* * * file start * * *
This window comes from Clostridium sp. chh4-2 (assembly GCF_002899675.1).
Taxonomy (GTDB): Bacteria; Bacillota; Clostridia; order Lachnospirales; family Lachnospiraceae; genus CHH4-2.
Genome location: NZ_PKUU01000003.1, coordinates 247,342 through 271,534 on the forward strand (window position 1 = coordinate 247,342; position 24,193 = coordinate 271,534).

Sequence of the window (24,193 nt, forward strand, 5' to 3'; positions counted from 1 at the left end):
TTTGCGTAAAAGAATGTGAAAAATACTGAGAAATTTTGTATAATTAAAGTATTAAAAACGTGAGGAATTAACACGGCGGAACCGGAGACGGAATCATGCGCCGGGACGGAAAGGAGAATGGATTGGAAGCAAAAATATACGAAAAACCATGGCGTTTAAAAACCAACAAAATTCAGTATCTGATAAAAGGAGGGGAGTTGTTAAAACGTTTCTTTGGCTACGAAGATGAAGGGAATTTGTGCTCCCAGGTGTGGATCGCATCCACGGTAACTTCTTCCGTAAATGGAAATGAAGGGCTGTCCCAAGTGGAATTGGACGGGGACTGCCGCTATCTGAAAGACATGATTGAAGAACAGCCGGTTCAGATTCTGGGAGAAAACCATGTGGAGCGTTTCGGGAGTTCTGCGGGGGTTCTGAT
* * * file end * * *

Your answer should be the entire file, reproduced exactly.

This window comes from Clostridium sp. chh4-2 (assembly GCF_002899675.1).
Taxonomy (GTDB): Bacteria; Bacillota; Clostridia; order Lachnospirales; family Lachnospiraceae; genus CHH4-2.
Genome location: NZ_PKUU01000003.1, coordinates 247,342 through 271,534 on the forward strand (window position 1 = coordinate 247,342; position 24,193 = coordinate 271,534).

Sequence of the window (24,193 nt, forward strand, 5' to 3'; positions counted from 1 at the left end):
TTTGCGTAAAAGAATGTGAAAAATACTGAGAAATTTTGTATAATTAAAGTATTAAAAACGTGAGGAATTAACACGGCGGAACCGGAGACGGAATCATGCGCCGGGACGGAAAGGAGAATGGATTGGAAGCAAAAATATACGAAAAACCATGGCGTTTAAAAACCAACAAAATTCAGTATCTGATAAAAGGAGGGGAGTTGTTAAAACGTTTCTTTGGCTACGAAGATGAAGGGAATTTGTGCTCCCAGGTGTGGATCGCATCCACGGTAACTTCTTCCGTAAATGGAAATGAAGGGCTGTCCCAAGTGGAATTGGACGGGGACTGCCGCTATCTGAAAGACATGATTGAAGAACAGCCGGTTCAGATTCTGGGAGAAAACCATGTGGAGCGTTTCGGGAGTTCTGCGGGGGTTCTGAT